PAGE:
The Art Of Doing Nothing by Mark Owen is the singer/songwriter’s fourth solo album and his first since Take That reunited in 2006. The album is bound to attract a lot of attention based on Take That’s monumental success in recent years and so I was looking forward to seeing for myself whether it could live up to the hype. Being more of a Gary Barlow fan myself, I sat down to listen feeling slightly sceptical – I can’t say I’ve been particularly fond of Mr Owen’s solo ventures in the past.
Thirty seconds in, I am pleasantly surprised. Opening track ‘Giveaway’ has a really cool feel to it. With some haunting chants and electronic synth noises in the background the track is almost mystical, extremely atmospheric and works well with Owen’s immediately recognisable vocals. The song would be a great movie soundtrack. Second song ‘The One’ is also quite pleasing to the ear drums. With some Gary Barlow-esque melody patterns running through the song it is obvious Owen has been influenced by his Take That band mate, but this is no bad thing. An almost anthemic track, the drum beat provides an uplifting background and the catchy chorus is nice, I could definitely imagine this on the radio. Next is debut single ‘Stars’. After groaning about the recurring space theme (Owen’s most notorious hit with Take That – Shine is full of dodgy space references also) I hopped off my pedestal to actually listen. What surprised me most is how modern Owen’s sound is. His song-writing partners Ben Mark and Jamie Norton have helped the singer create a really current sound. ‘Stars’ is almost reminiscent of an album track for Coldplay. The song has a gradual crescendo throughout and features some lovely violin background instrumentals.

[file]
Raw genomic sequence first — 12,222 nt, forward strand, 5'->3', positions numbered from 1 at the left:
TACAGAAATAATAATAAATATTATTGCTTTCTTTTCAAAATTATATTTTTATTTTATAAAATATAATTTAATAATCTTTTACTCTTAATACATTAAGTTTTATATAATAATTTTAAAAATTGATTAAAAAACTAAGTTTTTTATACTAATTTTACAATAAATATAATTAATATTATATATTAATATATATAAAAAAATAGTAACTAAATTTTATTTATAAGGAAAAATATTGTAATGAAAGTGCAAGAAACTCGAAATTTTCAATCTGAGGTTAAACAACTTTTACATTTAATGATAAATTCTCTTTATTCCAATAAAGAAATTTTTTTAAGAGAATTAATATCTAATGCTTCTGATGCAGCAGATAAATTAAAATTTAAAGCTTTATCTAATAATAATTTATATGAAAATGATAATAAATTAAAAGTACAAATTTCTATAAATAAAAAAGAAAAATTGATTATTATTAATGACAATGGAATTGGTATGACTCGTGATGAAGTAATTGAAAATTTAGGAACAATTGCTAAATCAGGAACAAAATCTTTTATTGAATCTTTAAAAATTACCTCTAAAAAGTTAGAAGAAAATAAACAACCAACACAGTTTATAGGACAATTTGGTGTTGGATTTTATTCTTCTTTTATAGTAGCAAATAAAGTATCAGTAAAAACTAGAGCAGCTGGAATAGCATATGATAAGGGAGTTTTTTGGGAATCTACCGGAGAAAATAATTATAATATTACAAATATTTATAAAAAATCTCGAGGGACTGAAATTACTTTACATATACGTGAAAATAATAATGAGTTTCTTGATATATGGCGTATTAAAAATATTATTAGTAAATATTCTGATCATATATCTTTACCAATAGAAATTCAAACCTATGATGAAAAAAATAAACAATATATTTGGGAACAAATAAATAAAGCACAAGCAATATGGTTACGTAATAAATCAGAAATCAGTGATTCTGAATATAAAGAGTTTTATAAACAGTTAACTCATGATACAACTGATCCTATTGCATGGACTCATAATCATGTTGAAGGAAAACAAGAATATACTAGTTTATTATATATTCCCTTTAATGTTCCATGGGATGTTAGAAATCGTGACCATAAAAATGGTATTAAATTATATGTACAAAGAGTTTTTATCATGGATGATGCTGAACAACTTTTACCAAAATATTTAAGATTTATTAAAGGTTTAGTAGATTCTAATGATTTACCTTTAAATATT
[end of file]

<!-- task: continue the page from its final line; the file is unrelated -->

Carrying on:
Other stand out tracks – ‘Heaven’s Falling’ and ‘S.A.D’. The former has a really cool almost moody sound and a rousing chorus. It features London rapper Jake Emlyn and his Plan-B esque rapping manner is a welcome addition. I would be surprised if Owen didn’t release this track as a single. ‘S.A.D’ features Ren Harvieu whose rich Lana Del-Rey-ish vocals blend perfectly with Mark Owen’s distinctive rasp. There is a wonderfully grandeur orchestra backing to this song and it really is quite lovely.
‘The Art of Doing Nothing’ has enormously surprised me – in a good way. The album generally has a really uplifting and happy feel and though I would say the majority of tracks are nothing greatly special they are really easy to listen to and I definitely had a little wiggle along. For me, Owen’s vocals just don’t really do it and though his husky tones suited the beautifully produced delicate backing tracks I can’t help but feel like I wish someone else was singing them. A solid, decent album which is perfect background music, but I highly doubt will win any awards.
The Art of Doing Nothing is out on 10 June